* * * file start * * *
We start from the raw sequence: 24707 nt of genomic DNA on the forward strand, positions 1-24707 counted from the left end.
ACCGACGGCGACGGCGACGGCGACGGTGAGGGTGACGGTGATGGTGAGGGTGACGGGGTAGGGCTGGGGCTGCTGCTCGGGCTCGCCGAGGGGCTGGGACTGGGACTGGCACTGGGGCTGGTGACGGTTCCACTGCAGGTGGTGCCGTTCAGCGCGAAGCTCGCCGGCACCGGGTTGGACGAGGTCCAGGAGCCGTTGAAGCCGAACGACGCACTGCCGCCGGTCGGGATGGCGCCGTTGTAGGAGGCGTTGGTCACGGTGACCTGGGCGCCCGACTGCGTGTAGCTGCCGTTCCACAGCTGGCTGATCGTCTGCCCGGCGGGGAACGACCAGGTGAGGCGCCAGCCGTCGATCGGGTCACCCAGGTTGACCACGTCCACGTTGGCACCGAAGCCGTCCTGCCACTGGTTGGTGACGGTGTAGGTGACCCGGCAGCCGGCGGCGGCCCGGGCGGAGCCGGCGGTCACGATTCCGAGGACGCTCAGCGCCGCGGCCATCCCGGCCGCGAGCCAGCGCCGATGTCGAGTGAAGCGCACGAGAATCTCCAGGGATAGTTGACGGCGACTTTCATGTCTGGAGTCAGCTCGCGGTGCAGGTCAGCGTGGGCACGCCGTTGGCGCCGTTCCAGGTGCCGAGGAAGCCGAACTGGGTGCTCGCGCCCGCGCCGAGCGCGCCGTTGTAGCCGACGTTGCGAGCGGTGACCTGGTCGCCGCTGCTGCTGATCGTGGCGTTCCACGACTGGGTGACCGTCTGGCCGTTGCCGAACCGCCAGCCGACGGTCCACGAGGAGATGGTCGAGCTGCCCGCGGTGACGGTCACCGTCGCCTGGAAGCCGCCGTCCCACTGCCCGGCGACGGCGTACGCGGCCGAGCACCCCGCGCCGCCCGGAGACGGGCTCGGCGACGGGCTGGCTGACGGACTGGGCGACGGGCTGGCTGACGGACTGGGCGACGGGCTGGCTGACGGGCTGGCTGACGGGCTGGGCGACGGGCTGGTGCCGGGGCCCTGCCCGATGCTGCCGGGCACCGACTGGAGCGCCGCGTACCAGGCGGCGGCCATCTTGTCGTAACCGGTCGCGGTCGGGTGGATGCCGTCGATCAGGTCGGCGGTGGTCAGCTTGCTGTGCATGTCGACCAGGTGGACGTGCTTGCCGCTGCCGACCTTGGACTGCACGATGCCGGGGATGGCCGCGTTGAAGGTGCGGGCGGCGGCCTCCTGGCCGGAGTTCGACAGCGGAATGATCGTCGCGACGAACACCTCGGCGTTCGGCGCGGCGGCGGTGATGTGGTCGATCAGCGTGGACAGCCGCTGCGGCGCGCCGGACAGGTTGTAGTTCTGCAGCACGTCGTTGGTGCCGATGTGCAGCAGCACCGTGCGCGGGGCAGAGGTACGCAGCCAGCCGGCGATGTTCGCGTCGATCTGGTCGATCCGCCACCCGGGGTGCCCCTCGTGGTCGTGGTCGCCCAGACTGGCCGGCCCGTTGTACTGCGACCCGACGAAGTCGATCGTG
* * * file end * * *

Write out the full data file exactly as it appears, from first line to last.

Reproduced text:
We start from the raw sequence: 24707 nt of genomic DNA on the forward strand, positions 1-24707 counted from the left end.
ACCGACGGCGACGGCGACGGCGACGGTGAGGGTGACGGTGATGGTGAGGGTGACGGGGTAGGGCTGGGGCTGCTGCTCGGGCTCGCCGAGGGGCTGGGACTGGGACTGGCACTGGGGCTGGTGACGGTTCCACTGCAGGTGGTGCCGTTCAGCGCGAAGCTCGCCGGCACCGGGTTGGACGAGGTCCAGGAGCCGTTGAAGCCGAACGACGCACTGCCGCCGGTCGGGATGGCGCCGTTGTAGGAGGCGTTGGTCACGGTGACCTGGGCGCCCGACTGCGTGTAGCTGCCGTTCCACAGCTGGCTGATCGTCTGCCCGGCGGGGAACGACCAGGTGAGGCGCCAGCCGTCGATCGGGTCACCCAGGTTGACCACGTCCACGTTGGCACCGAAGCCGTCCTGCCACTGGTTGGTGACGGTGTAGGTGACCCGGCAGCCGGCGGCGGCCCGGGCGGAGCCGGCGGTCACGATTCCGAGGACGCTCAGCGCCGCGGCCATCCCGGCCGCGAGCCAGCGCCGATGTCGAGTGAAGCGCACGAGAATCTCCAGGGATAGTTGACGGCGACTTTCATGTCTGGAGTCAGCTCGCGGTGCAGGTCAGCGTGGGCACGCCGTTGGCGCCGTTCCAGGTGCCGAGGAAGCCGAACTGGGTGCTCGCGCCCGCGCCGAGCGCGCCGTTGTAGCCGACGTTGCGAGCGGTGACCTGGTCGCCGCTGCTGCTGATCGTGGCGTTCCACGACTGGGTGACCGTCTGGCCGTTGCCGAACCGCCAGCCGACGGTCCACGAGGAGATGGTCGAGCTGCCCGCGGTGACGGTCACCGTCGCCTGGAAGCCGCCGTCCCACTGCCCGGCGACGGCGTACGCGGCCGAGCACCCCGCGCCGCCCGGAGACGGGCTCGGCGACGGGCTGGCTGACGGACTGGGCGACGGGCTGGCTGACGGACTGGGCGACGGGCTGGCTGACGGGCTGGCTGACGGGCTGGGCGACGGGCTGGTGCCGGGGCCCTGCCCGATGCTGCCGGGCACCGACTGGAGCGCCGCGTACCAGGCGGCGGCCATCTTGTCGTAACCGGTCGCGGTCGGGTGGATGCCGTCGATCAGGTCGGCGGTGGTCAGCTTGCTGTGCATGTCGACCAGGTGGACGTGCTTGCCGCTGCCGACCTTGGACTGCACGATGCCGGGGATGGCCGCGTTGAAGGTGCGGGCGGCGGCCTCCTGGCCGGAGTTCGACAGCGGAATGATCGTCGCGACGAACACCTCGGCGTTCGGCGCGGCGGCGGTGATGTGGTCGATCAGCGTGGACAGCCGCTGCGGCGCGCCGGACAGGTTGTAGTTCTGCAGCACGTCGTTGGTGCCGATGTGCAGCAGCACCGTGCGCGGGGCAGAGGTACGCAGCCAGCCGGCGATGTTCGCGTCGATCTGGTCGATCCGCCACCCGGGGTGCCCCTCGTGGTCGTGGTCGCCCAGACTGGCCGGCCCGTTGTACTGCGACCCGACGAAGTCGATCGTG